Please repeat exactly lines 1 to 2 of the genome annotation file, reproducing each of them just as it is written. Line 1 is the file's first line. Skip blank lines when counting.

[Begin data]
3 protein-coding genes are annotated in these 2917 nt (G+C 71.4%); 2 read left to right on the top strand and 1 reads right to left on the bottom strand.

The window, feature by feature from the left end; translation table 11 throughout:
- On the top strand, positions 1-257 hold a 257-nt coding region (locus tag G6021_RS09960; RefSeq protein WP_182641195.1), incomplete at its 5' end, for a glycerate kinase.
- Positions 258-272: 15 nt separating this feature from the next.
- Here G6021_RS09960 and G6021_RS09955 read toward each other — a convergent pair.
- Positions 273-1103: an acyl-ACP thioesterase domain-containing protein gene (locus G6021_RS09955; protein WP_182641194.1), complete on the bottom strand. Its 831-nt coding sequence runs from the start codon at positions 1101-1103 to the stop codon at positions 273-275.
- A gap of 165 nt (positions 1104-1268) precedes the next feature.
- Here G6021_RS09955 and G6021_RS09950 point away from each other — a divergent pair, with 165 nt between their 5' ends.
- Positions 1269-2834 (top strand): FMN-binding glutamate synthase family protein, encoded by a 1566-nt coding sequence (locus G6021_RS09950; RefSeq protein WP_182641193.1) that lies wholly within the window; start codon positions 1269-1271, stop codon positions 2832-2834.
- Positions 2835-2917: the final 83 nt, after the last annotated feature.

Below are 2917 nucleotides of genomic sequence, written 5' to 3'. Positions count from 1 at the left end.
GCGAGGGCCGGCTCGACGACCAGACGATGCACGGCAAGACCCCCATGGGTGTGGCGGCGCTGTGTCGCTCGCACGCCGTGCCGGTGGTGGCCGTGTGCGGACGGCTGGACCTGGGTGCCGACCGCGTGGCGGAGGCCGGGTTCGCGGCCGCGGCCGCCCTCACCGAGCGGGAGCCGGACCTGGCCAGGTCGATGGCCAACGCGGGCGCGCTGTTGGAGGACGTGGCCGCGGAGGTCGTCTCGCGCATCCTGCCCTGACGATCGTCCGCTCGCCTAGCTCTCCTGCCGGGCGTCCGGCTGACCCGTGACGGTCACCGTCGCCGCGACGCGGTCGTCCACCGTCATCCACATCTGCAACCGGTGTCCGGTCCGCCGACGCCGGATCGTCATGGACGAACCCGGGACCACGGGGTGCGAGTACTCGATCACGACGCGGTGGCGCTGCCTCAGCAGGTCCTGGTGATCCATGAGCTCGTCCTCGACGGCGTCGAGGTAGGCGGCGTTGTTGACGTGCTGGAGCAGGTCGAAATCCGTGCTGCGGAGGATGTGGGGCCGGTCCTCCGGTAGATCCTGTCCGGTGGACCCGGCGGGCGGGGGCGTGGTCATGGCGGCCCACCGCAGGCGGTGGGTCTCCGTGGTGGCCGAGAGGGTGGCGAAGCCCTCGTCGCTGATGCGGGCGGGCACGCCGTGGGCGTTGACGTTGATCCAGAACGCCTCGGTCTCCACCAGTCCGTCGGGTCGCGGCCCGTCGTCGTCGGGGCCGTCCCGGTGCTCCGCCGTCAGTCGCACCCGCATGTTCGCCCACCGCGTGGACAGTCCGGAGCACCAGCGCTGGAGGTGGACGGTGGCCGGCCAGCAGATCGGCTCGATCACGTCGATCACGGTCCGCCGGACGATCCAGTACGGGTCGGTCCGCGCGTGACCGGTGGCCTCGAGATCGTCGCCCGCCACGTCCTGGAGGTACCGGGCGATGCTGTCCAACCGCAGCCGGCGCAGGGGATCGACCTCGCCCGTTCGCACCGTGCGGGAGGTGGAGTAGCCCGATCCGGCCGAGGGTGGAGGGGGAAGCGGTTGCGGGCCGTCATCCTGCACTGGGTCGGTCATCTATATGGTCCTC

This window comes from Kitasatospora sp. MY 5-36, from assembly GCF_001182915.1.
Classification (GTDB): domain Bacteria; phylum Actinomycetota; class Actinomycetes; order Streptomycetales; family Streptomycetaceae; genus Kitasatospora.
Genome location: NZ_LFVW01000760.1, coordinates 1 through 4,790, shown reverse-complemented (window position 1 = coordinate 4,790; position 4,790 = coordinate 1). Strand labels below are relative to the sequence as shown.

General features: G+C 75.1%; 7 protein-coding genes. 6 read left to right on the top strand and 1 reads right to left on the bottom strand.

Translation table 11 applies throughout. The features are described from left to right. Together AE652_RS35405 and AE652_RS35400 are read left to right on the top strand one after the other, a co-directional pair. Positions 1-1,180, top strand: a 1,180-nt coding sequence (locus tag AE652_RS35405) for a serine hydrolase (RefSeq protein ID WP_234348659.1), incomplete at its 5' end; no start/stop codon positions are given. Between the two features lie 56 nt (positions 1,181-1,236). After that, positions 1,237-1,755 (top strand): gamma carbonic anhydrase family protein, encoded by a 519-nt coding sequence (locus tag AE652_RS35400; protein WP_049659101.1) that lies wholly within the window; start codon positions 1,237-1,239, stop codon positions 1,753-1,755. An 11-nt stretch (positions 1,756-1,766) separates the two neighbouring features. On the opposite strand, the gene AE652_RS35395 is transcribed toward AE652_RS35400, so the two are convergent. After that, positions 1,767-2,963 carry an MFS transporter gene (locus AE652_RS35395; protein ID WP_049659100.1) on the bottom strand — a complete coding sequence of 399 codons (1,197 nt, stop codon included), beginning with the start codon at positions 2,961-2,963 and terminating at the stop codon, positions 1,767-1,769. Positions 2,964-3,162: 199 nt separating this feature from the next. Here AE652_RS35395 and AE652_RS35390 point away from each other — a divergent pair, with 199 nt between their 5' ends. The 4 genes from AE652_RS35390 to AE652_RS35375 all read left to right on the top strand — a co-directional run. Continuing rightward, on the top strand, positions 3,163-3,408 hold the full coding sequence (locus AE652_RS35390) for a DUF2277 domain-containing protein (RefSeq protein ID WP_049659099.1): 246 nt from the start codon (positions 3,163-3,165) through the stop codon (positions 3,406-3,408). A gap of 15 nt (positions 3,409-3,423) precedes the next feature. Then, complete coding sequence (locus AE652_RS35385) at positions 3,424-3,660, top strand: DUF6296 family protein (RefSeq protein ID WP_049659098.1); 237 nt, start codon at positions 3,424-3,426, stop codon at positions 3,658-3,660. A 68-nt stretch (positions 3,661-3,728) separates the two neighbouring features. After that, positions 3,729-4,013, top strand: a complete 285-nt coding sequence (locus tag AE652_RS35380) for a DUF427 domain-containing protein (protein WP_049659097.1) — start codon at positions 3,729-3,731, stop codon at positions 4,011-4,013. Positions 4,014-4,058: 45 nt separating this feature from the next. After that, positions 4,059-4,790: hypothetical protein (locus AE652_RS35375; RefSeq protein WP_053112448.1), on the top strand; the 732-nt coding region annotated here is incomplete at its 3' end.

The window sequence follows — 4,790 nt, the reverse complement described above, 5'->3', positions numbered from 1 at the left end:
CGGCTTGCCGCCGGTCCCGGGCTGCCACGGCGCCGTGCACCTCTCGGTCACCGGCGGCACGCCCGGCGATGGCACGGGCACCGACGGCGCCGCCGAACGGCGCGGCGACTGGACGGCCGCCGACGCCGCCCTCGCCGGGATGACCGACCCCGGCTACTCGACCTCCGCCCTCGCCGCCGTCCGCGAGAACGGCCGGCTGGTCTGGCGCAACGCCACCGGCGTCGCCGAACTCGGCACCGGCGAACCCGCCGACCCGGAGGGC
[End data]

3 protein-coding genes are annotated in these 2917 nt (G+C 71.4%); 2 read left to right on the top strand and 1 reads right to left on the bottom strand.

The window, feature by feature from the left end; translation table 11 throughout: